Beat the Weight teaches powerlifting to people of all ages, enriching the lives of disempowered populations through structured strength training.
We partner with human services organizations and provide plug-in programming both on- and off-site, enhancing the therapeutic and rehabilitative work already being done.
It's a barbell sport made up of three primary lifts: the squat, the bench press, and the deadlift. People of all ages can participate. No experience necessary.
Because powerlifting makes people strong. Physically, of course, but what’s remarkable is what it does to a person’s inner life. Regular, structured strength training builds esteem, self-control, grit, and a cooperative spirit. We believe that learning to lift heavy things helps students better answer the question: How do I get up when life weighs me down?
Are you a gym?
No, but we own a gym. We opened the South Brooklyn Weightlifting Club in 2010. We have 3,000 square feet of space, five tons of plates and bars, and over 80 regular members.
So we bring our clients to your gym?
Yes, and we encourage you to do so. That’s what the Center for Community Alternatives does with their clients. Or we can train on-site at your facility. In that case, we’ll work with the weights you have or bring equipment to you.
How much time does training take?
Training sessions are 60-90 minutes. 1, 2, or 3 days per week. All of this depends on your clients’ schedules. We adapt to you.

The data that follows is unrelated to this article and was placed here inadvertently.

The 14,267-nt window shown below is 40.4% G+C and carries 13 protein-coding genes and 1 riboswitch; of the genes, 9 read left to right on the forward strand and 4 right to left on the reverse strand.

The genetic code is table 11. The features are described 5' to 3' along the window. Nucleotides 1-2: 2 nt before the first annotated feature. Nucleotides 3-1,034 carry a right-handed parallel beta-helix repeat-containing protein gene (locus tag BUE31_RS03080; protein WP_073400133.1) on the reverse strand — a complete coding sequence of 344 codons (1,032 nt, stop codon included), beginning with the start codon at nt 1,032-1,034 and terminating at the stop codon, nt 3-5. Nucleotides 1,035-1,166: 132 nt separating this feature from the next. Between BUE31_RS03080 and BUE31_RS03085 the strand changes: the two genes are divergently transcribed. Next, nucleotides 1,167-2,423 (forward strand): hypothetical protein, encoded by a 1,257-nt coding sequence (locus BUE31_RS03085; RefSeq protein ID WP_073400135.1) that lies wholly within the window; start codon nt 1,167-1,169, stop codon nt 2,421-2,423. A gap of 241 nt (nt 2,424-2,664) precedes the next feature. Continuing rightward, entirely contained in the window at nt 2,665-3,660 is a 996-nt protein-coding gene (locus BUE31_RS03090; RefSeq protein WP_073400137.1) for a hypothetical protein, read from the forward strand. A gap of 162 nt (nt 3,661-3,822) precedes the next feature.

What are your qualifications?
Our head coaches—Paul and Rebecca Steinman—have several Senior-level certifications from USA Powerlifting, the nation’s leading drug-free federation.
How did all this start?
With a movie. Paul & Rebecca were the subjects of the documentary WEIGHT, a film released in 2016 by First Run Features. The movie’s themes were the inspiration for Beat the Weight.
I’m interested. Now what?
Great, let’s talk. We’d love to tell you more about our work and figure out how, together, we can build strong people from the outside in.
Most of the people who train with us have never before lifted weights in a serious way, and most come to us as part of a larger rehabilitative, therapeutic, or developmental program. Powerlifting is not necessarily a skill they're seeking when we first meet. So when clients step into the gym for the first time, we make them feel safe, comfortable, and in control.
Before we put weight on a bar, we talk about a lot of things – what "strong" is, what powerlifting can do for body and mind, gym etiquette, the culture of the sport, and our own personal experiences with failure and loss.
This video, recorded during South Brooklyn Weightlifting Club's Introduction to Powerlifting class, shows Coaches Paulie and Becca welcoming a group of new lifters and preparing them for the work ahead. This is the kind of counseling that happens throughout the Beat the Weight sessions.
BarBend, the online home for all things strength, visited us during a training session and wrote about what they saw. Click through below.